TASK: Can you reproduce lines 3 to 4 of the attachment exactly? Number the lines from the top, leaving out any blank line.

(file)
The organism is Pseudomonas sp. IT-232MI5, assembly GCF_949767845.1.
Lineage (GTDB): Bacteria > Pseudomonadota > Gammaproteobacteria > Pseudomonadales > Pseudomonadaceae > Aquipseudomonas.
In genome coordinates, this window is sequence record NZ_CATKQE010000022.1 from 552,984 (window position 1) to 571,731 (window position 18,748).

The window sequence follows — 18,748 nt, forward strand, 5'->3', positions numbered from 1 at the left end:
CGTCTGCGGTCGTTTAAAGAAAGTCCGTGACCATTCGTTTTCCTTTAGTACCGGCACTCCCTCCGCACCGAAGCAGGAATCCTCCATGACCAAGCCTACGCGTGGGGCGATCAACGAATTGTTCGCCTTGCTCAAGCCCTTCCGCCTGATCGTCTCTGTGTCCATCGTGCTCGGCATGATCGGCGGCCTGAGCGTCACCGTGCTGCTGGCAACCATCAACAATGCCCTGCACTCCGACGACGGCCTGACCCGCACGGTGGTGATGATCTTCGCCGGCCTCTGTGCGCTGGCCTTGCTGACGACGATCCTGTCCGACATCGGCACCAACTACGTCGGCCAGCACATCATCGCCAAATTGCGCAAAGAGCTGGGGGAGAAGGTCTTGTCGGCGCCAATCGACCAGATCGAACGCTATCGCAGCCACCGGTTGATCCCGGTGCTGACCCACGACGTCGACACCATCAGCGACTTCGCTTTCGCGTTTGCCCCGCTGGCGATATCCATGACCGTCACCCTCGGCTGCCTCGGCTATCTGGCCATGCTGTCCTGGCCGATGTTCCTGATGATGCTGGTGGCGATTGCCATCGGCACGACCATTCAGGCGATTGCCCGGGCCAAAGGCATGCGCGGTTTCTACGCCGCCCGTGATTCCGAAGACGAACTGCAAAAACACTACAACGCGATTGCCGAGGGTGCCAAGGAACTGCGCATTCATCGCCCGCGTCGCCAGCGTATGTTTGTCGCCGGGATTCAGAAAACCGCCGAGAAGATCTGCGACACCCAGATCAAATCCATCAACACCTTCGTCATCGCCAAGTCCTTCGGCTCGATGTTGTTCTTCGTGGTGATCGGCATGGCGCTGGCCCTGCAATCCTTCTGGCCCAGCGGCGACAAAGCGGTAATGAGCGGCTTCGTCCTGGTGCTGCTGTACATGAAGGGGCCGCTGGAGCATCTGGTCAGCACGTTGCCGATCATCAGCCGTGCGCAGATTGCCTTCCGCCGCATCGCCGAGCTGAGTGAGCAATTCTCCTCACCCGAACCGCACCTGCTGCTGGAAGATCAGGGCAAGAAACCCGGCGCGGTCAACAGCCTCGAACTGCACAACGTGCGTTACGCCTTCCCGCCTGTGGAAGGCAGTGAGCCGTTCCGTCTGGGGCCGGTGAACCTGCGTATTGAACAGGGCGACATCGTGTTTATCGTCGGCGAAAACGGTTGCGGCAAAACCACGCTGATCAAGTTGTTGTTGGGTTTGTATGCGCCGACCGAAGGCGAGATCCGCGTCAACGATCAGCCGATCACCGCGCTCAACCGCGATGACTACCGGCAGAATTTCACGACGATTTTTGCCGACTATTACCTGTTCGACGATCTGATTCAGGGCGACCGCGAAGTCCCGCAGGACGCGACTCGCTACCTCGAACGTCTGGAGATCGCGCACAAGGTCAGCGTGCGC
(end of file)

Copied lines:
In genome coordinates, this window is sequence record NZ_CATKQE010000022.1 from 552,984 (window position 1) to 571,731 (window position 18,748).

The window sequence follows — 18,748 nt, forward strand, 5'->3', positions numbered from 1 at the left end: